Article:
Unsure of how best to handle complaints of harassment and misappropriation of funds lodged against two Brookings-Harbor High School coaches, the school board canceled an executive session this week and has sought legal advice.
“We want everybody to take a deep breath and handle the situation properly,” school board chairwoman Carol Slewing said Thursday. “We are taking the complaints seriously and we are not sweeping it under the rug.”
A group of eight to 10 parents and three current and former students brought their concerns about two coaches to the school board during its June 19 meeting.
The action was spurred by a coaching contract the board was set to consider and likely approve that night.
Five people emotionally testified about a coach, saying his coaching style included verbally abusing, harassing, intimidating or teasing several student athletes during the last few years. Another parent and a female student accused another coach of not doing anything about it.
One parent accused one of the coaches of raising money under the guise of using it for costs associated with a summer basketball league in which the team did not participate.
Several parents told the board they had shared their concerns with the high school principal and athletic director several times and were told something would be done, but nothing ever happened.
“It looks like it’s being ignored; the ball is now in your court,” a parent told the school board.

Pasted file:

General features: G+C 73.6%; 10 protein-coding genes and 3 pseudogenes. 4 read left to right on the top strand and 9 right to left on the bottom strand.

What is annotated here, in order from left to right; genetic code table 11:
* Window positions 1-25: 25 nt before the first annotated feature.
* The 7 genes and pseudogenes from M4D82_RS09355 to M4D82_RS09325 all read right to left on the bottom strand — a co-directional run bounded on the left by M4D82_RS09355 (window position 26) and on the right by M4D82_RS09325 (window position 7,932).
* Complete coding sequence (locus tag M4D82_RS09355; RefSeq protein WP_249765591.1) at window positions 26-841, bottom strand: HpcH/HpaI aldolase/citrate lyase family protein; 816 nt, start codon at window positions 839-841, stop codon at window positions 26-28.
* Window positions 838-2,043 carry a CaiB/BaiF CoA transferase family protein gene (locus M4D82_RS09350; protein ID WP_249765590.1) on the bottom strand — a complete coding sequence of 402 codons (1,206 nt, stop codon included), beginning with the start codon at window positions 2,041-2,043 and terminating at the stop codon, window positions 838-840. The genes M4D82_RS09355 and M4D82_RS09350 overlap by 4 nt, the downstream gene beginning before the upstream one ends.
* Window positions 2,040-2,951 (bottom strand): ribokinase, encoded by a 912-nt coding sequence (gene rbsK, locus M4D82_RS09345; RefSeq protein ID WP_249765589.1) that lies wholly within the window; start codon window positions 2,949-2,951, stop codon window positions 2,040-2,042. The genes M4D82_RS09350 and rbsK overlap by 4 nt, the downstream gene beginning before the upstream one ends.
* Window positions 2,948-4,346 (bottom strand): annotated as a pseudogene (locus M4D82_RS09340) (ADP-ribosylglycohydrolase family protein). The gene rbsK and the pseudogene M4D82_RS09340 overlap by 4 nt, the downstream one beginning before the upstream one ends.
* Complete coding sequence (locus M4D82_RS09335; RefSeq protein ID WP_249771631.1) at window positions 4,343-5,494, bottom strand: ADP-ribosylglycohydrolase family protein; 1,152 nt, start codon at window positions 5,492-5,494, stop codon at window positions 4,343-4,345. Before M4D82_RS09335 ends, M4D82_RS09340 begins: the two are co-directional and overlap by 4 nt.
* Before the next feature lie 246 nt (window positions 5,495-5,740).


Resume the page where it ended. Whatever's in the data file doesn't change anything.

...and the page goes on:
Before more people could share their concerns, the board stopped the discussion, saying board policy dictates the two coaches get a fair hearing — an opportunity to hear the complaints against them and be able to respond.
Board member Jaime Ryan, with Superintendent Brian Hodge’s recommendation, suggested the board hold an executive session and invite the coaches and complainants to attend. The meeting was set for Tuesday, June 25, but was cancelled Monday.
Slewing said she and district business manager Don Sweeney, who is the acting superintendent while Hodge is on vacation this week, have sought legal advice from a lawyer with the Oregon School Board Association (OSBA).
“We’re looking into getting an outside person to look at the complaints and act as a mediator,” Slewing said.
On Friday, Sweeney sent the Curry Coastal Pilot an email, written by an OSBA lawyer at Sweeney’s request.
It read, “In the interest of student safety and fairness to both students and employees, the district has developed policies regarding matters concerning this issue. The district is requesting any interested parties to follow district policies by providing written statements of their concerns.”
What happens after the district receives such statements is unknown, Slewing said.
“We will wait until Brian (Hodge) gets back next week, work with our OSBA attorney and follow the procedure,” she said.
Meanwhile, approval of the contracts for the two coaches have been put on hold.